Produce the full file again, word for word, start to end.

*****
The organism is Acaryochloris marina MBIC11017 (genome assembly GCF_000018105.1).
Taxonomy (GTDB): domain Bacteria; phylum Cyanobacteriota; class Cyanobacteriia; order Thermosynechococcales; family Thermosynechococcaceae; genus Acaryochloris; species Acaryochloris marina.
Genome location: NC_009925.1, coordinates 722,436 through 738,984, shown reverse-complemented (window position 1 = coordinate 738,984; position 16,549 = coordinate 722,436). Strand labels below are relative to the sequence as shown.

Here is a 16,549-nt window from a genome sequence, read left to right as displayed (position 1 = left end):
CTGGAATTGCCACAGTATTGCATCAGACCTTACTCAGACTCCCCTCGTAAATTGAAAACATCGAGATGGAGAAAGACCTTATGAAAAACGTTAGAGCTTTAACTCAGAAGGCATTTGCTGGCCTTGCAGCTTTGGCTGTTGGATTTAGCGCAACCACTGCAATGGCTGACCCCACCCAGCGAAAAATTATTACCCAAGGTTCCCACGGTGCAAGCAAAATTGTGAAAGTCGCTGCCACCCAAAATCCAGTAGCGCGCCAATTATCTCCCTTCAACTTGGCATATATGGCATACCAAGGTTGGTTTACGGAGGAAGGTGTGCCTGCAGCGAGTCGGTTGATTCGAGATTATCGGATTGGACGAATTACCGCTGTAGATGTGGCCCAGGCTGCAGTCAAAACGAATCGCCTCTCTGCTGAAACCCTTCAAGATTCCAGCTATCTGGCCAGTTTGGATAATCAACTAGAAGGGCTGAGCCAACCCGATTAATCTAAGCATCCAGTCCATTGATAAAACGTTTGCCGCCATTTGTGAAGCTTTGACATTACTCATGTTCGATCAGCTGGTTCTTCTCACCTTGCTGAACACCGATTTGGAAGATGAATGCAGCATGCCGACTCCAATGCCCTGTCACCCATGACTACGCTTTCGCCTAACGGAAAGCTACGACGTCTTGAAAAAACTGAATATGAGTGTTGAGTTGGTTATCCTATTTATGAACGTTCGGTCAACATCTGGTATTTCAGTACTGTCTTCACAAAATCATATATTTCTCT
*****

The organism is Acaryochloris marina MBIC11017 (genome assembly GCF_000018105.1).
Taxonomy (GTDB): domain Bacteria; phylum Cyanobacteriota; class Cyanobacteriia; order Thermosynechococcales; family Thermosynechococcaceae; genus Acaryochloris; species Acaryochloris marina.
Genome location: NC_009925.1, coordinates 722,436 through 738,984, shown reverse-complemented (window position 1 = coordinate 738,984; position 16,549 = coordinate 722,436). Strand labels below are relative to the sequence as shown.

Here is a 16,549-nt window from a genome sequence, read left to right as displayed (position 1 = left end):
CTGGAATTGCCACAGTATTGCATCAGACCTTACTCAGACTCCCCTCGTAAATTGAAAACATCGAGATGGAGAAAGACCTTATGAAAAACGTTAGAGCTTTAACTCAGAAGGCATTTGCTGGCCTTGCAGCTTTGGCTGTTGGATTTAGCGCAACCACTGCAATGGCTGACCCCACCCAGCGAAAAATTATTACCCAAGGTTCCCACGGTGCAAGCAAAATTGTGAAAGTCGCTGCCACCCAAAATCCAGTAGCGCGCCAATTATCTCCCTTCAACTTGGCATATATGGCATACCAAGGTTGGTTTACGGAGGAAGGTGTGCCTGCAGCGAGTCGGTTGATTCGAGATTATCGGATTGGACGAATTACCGCTGTAGATGTGGCCCAGGCTGCAGTCAAAACGAATCGCCTCTCTGCTGAAACCCTTCAAGATTCCAGCTATCTGGCCAGTTTGGATAATCAACTAGAAGGGCTGAGCCAACCCGATTAATCTAAGCATCCAGTCCATTGATAAAACGTTTGCCGCCATTTGTGAAGCTTTGACATTACTCATGTTCGATCAGCTGGTTCTTCTCACCTTGCTGAACACCGATTTGGAAGATGAATGCAGCATGCCGACTCCAATGCCCTGTCACCCATGACTACGCTTTCGCCTAACGGAAAGCTACGACGTCTTGAAAAAACTGAATATGAGTGTTGAGTTGGTTATCCTATTTATGAACGTTCGGTCAACATCTGGTATTTCAGTACTGTCTTCACAAAATCATATATTTCTCT